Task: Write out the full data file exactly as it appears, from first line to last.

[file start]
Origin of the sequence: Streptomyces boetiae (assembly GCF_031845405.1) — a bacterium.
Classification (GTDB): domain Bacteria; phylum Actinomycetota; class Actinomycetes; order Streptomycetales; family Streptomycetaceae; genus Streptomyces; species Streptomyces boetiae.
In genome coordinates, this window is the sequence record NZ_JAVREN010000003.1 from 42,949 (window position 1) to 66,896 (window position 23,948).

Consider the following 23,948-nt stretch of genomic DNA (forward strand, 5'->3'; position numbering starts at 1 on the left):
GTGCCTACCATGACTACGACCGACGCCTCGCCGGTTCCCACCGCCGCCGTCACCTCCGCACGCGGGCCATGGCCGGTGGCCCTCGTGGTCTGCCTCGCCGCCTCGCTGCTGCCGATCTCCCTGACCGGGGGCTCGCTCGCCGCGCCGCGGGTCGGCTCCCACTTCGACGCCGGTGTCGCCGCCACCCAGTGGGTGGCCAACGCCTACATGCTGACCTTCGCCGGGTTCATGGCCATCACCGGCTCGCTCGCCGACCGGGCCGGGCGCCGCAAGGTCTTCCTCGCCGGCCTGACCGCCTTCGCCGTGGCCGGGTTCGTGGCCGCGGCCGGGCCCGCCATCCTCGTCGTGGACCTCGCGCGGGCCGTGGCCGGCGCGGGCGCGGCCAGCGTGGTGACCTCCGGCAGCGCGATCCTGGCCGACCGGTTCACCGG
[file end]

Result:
Origin of the sequence: Streptomyces boetiae (assembly GCF_031845405.1) — a bacterium.
Classification (GTDB): domain Bacteria; phylum Actinomycetota; class Actinomycetes; order Streptomycetales; family Streptomycetaceae; genus Streptomyces; species Streptomyces boetiae.
In genome coordinates, this window is the sequence record NZ_JAVREN010000003.1 from 42,949 (window position 1) to 66,896 (window position 23,948).

Consider the following 23,948-nt stretch of genomic DNA (forward strand, 5'->3'; position numbering starts at 1 on the left):
GTGCCTACCATGACTACGACCGACGCCTCGCCGGTTCCCACCGCCGCCGTCACCTCCGCACGCGGGCCATGGCCGGTGGCCCTCGTGGTCTGCCTCGCCGCCTCGCTGCTGCCGATCTCCCTGACCGGGGGCTCGCTCGCCGCGCCGCGGGTCGGCTCCCACTTCGACGCCGGTGTCGCCGCCACCCAGTGGGTGGCCAACGCCTACATGCTGACCTTCGCCGGGTTCATGGCCATCACCGGCTCGCTCGCCGACCGGGCCGGGCGCCGCAAGGTCTTCCTCGCCGGCCTGACCGCCTTCGCCGTGGCCGGGTTCGTGGCCGCGGCCGGGCCCGCCATCCTCGTCGTGGACCTCGCGCGGGCCGTGGCCGGCGCGGGCGCGGCCAGCGTGGTGACCTCCGGCAGCGCGATCCTGGCCGACCGGTTCACCGG